A couple watch film footage of the Vietnam war on a television in their living room.
Library of Congress
After footage from America's first 'living room war' shocked the public, the government would clamp down on media coverage of future military conflicts.
Marines help the wounded man to an evacuation helicopter near Van Tuong,1965.
AP Photo/Peter Arnett
Is there honor in a losing battle? The US military faced this question in Vietnam. Its response would eventually change how the media covered war and how Americans perceive it.
A recent research project about the 2015 Canadian election showed social media is no substitute for local news coverage.
THE CANADIAN PRESS/Peter Power
Local news is as important to communities as clean air, but the failing business model of traditional journalism has left the local news industry in rapid decline.
The government on Wednesday finally clinched a deal with the crossbench Nick Xenophon Team.
Under the government's new rules, a company will be able to have TV, radio and print outlets in the same market.
Anthony Devlin/PA Archive/PA Images
Almost total journalistic shutdown is worsening the UK prison crisis.
ABC Insiders host Barrie Cassidy was once press secretary to former prime minister Bob Hawke.
Australian news editors and politicians give their views on the ethical issues arising when reporters return to journalism after time as a political spin doctor.
After Charlottesville, journalists need to ask themselves whether they’re OK with doxing.
AAP Image/NEWZULU/Jack Basile
Doxing challenges traditional journalism. Its investigative role is circumvented by people disclosing information online quickly, and often inaccurately.
‘Mad as hell and not gonna take it any more.’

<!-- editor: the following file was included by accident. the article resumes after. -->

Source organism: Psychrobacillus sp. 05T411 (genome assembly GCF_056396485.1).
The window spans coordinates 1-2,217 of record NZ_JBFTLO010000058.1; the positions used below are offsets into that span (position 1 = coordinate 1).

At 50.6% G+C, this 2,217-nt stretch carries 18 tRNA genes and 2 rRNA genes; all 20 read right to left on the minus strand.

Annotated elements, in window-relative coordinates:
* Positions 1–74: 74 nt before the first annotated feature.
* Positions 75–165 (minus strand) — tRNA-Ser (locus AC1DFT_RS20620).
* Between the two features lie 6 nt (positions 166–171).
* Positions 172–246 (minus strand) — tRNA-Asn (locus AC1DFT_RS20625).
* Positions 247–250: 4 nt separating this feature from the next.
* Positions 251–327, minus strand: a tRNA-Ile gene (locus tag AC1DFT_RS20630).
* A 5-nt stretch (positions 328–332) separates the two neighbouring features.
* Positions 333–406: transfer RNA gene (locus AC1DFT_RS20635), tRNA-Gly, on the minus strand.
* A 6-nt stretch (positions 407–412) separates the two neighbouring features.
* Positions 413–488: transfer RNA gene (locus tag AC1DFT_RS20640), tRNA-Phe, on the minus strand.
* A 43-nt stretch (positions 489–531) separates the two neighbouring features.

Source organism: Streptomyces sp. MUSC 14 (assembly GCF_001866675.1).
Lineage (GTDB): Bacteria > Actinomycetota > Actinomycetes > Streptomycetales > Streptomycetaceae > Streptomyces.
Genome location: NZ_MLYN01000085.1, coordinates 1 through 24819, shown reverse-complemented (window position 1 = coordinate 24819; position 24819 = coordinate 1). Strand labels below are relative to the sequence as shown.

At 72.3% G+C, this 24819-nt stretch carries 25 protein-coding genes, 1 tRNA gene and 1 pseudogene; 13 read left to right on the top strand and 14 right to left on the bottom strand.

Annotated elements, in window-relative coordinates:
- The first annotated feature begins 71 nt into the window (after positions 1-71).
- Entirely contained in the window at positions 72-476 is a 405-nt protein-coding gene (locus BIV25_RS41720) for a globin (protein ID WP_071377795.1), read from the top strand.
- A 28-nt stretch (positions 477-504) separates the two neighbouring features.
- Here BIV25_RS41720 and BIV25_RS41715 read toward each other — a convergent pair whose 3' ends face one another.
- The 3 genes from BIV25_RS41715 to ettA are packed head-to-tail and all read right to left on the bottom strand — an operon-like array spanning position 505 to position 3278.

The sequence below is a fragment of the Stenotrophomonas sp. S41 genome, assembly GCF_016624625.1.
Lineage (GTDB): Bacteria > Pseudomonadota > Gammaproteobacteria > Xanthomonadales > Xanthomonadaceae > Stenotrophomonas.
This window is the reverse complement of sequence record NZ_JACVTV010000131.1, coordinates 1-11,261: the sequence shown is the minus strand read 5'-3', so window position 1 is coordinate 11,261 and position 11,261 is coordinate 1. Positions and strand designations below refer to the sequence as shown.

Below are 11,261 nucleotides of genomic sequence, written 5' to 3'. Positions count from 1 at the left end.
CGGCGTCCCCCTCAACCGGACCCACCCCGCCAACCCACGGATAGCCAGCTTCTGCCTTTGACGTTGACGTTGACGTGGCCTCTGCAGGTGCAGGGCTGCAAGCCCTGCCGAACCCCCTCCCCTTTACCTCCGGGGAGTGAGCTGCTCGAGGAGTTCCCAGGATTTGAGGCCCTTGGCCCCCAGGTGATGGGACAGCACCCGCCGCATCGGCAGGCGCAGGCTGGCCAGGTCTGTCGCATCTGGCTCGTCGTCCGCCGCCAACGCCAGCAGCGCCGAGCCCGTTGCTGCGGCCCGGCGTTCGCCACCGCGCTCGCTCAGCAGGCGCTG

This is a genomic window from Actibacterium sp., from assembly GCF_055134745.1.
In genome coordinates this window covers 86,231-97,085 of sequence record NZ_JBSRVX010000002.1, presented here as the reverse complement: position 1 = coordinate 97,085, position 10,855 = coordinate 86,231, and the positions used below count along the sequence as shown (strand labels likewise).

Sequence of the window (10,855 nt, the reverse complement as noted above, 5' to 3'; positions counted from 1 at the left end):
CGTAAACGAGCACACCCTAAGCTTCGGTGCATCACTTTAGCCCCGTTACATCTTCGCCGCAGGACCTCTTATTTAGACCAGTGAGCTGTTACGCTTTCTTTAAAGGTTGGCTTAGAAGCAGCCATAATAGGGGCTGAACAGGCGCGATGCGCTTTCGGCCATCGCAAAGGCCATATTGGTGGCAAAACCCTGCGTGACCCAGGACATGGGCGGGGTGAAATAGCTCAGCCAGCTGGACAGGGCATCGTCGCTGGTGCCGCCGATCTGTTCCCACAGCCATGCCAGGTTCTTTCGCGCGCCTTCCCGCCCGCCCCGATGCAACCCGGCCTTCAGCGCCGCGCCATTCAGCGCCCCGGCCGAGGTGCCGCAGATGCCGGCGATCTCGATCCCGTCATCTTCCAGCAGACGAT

Channel 4 news anchor drew thundering applause at the Edinburgh TV Festival, but don't believe every word.
Still from An Inconvenient Truth (2006)
Eleven years after its release, An Inconvenient Truth, the iconic climate documentary, has spawned a sequel. But did the original do more harm than good by polarizing Americans on climate change?
With the rise of fake news and its threat to the public good, the time has come to regulate journalists as we do doctors, dentists and lawyers.
Licensing journalists would be difficult to do, and the rules would be tough to enforce -- and wouldn't prevent anyone with a smart phone from disseminating false information online.
Violent and distressing news video and images such as this girl fleeing fighting in Mosul, Iraq, on July 2, pose mental health risks for journalists in newsrooms — a new phenomenon.
(AP Photo/Felipe Dana)
Journalists face psychological trauma from producing news even when they are distant from the scene of violent incidents. What can news organizations do?
The Globe and Mail’s Unfounded series about how police handle sexual assault allegations is an example of how the media can lead social change.
(The Conversation Canada)
In an age of post-truth, liars and media conglomerates, there are still examples of the press using their power to make social change. We should encourage such work.
The online abuse of journalists is increasingly leading to self-censorship and websites abandoning the comment function altogether
ABC journalist Adam Harvey was shot in the neck while reporting in the Philippines in June 2017.
The Walkley Award's decision to axe the award for international reporting comes at a time when the skills and roles of international journalists are under threat from a changing media landscape.
The experience of journalists like Maria Ressa is all too common.
EPA/FRANCIS R. MALASIG
Filipino journalist Maria Ressa has faced online harassment campaigns designed to discredit and silence her.
There has been a proliferation of free online information globally.
Co-founders Mary Lynn Young and Alfred Hermida explain how The Conversation Canada contributes to re-working what journalism can and should do.
Publicly funded grants could help journalists break and cover important stories.
A government fund to support quality journalism – while remaining strictly independent – could help produce stories in the public interest.
Interviewing scientists - shown here is physicist Louise Harra - is a skill that takes experience and in depth knowledge on the part of the journalist.
The number of specialist science journalists in Australia has dropped from around 35 to less than five over the period 2005-2017.
The government should restore funding to public broadcasters SBS and ABC enabling them to produce more public interest journalism.
There are plenty of models around the globe where governments are supporting public interest journalism at arm's length.